This Dillon teacher lives in a van — not for the “van life,” but because it’s her only affordable option
High cost of living in Summit County is causing retention struggles for the school district, which is embarking on an affordable housing plan in hopes of keeping more educators
The Colorado Sun
When Sarah Pomeroy rumbles into the parking lot of Summit Cove Elementary School each morning, she brings everything she owns: her lab mix, Mack; a fake hanging plant she calls Amanda Vines; her kitchen sink, stove and mini fridge; overhead cubbies filled with clothes; and even her bed.
It’s all tucked neatly inside her white Dodge Ram ProMaster — dubbed Beatrice by her students — which for the past year and a half has doubled as her home.
Pomeroy, who teaches science, technology, engineering and mathematics as well as physical education at the Summit County school, loves toting her entire life around with her. It’s convenient, particularly for moments of mishap, like the time she ripped her pants while at school. She simply darted back out to Beatrice to retrieve another pair.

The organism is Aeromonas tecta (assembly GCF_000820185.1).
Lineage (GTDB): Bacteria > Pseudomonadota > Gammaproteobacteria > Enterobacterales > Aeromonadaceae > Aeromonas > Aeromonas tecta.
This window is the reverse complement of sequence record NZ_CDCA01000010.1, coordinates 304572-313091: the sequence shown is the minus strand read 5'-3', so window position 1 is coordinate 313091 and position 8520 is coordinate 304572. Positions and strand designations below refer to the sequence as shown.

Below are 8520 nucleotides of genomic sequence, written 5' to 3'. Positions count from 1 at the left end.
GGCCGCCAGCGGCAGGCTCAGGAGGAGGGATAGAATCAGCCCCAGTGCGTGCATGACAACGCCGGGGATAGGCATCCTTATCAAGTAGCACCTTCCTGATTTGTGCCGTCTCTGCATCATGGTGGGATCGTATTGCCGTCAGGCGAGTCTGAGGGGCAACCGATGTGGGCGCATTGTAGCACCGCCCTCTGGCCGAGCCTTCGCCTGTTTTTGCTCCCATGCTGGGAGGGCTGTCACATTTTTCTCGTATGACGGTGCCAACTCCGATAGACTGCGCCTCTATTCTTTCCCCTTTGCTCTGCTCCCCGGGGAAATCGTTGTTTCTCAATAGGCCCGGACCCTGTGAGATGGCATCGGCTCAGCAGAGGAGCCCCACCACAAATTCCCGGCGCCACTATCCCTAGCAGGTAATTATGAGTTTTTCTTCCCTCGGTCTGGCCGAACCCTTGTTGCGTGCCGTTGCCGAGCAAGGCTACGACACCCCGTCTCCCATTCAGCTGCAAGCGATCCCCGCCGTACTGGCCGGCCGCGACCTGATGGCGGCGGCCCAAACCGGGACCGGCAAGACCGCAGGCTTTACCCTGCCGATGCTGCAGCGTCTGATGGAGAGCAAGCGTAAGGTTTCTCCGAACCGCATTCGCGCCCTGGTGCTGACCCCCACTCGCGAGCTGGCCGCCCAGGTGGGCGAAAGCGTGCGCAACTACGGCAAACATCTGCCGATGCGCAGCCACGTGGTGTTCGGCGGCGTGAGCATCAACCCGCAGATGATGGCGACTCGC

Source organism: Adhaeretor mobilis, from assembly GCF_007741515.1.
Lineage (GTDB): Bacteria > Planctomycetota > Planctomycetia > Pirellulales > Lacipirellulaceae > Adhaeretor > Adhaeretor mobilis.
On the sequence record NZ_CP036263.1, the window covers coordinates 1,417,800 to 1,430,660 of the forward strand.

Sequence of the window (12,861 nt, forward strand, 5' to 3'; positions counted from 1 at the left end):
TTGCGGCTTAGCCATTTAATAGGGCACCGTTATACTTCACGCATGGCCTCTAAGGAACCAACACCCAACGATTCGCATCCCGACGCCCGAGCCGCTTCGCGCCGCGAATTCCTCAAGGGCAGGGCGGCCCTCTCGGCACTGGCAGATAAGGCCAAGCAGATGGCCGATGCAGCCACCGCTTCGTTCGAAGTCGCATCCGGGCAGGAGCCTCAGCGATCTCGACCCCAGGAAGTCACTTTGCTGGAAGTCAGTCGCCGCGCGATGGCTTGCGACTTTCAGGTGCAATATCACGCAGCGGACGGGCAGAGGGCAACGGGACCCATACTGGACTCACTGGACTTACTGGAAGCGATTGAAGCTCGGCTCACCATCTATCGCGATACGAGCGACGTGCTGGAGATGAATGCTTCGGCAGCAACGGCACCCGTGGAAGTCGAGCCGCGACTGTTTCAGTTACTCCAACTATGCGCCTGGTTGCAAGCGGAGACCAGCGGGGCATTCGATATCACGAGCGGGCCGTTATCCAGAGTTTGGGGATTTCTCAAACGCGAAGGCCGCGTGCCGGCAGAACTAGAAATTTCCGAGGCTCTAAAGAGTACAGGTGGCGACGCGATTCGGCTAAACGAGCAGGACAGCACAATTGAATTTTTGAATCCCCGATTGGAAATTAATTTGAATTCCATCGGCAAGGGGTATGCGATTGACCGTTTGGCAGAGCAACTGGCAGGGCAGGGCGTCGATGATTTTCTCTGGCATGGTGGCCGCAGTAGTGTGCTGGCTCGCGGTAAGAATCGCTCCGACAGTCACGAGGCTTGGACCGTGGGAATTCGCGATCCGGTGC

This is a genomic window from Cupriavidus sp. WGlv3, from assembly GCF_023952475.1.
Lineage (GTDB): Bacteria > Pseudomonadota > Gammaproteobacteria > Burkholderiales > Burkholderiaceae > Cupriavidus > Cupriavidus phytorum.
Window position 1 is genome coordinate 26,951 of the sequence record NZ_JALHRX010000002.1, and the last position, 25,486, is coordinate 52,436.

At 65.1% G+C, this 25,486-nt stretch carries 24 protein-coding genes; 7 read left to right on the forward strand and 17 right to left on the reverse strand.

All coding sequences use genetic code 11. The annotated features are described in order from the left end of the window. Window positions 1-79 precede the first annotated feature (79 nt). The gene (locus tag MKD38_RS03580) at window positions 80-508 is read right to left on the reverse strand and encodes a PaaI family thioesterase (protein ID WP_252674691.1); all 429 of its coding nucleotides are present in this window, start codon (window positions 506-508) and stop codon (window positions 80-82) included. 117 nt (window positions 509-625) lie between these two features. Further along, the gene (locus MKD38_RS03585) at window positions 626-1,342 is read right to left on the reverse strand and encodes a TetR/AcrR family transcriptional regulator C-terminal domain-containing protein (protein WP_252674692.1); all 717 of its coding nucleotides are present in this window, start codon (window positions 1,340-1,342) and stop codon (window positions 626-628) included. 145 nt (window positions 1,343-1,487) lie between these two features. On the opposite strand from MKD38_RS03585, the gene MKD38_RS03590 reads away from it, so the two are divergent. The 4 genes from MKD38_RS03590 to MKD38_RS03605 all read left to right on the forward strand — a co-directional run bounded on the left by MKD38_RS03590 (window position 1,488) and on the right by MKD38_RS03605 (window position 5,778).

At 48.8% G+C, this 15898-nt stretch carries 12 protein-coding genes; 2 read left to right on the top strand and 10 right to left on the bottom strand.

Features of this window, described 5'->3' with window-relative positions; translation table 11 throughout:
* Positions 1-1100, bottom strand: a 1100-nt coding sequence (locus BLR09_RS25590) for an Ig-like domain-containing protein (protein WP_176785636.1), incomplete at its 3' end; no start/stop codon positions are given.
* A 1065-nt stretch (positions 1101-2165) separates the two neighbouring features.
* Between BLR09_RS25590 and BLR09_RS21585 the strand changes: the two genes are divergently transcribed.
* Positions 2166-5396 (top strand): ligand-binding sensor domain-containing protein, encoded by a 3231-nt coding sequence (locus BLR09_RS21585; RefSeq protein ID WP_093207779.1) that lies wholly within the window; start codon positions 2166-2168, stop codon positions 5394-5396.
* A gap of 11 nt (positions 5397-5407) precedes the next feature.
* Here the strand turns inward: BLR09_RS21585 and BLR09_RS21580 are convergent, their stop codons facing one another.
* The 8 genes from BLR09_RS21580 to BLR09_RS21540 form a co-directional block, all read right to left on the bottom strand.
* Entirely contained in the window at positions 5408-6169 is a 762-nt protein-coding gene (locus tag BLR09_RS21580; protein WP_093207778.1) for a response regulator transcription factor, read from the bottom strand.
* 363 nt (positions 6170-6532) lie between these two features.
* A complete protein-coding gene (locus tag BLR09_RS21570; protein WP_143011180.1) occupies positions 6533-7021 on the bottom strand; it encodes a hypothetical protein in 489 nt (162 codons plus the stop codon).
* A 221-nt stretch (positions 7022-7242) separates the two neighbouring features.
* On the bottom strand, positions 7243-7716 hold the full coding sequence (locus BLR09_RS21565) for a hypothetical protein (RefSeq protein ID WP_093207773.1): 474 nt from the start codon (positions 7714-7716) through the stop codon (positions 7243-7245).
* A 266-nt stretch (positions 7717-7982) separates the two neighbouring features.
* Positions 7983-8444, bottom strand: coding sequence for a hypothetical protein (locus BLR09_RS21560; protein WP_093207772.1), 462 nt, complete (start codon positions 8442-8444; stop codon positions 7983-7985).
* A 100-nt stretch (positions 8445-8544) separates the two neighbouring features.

It’s also cost effective. While many people embrace “van life” as a means of ditching the grid and waking up against a new backdrop each day or week, Pomeroy’s decision to live on wheels is driven not by freedom but necessity. Her van has become the most affordable way for her to stay in a mountain resort community where the average home price through October reached $983,458 — far beyond financial reach for an educator who earns an annual salary of about $60,000. Just 6% of houses in Summit School District were affordable to educators earning an average teacher salary of $67,000 in 2021, according to a teacher housing report published by the nonpartisan Keystone Policy Center in August.
Without the money to purchase a house or comfortably rent her own apartment, Pomeroy would likely be pushed out of the place that has become her home over the past decade, if not for Beatrice. Her struggles echo across much of Colorado as many educators find themselves priced out of their local housing markets — with fewer than one-fifth of homes in the state affordable to teachers who earn an average salary in their district, making it harder for school districts to draw teachers and keep them in classrooms long term.
Read more on ColoradoSun.com.
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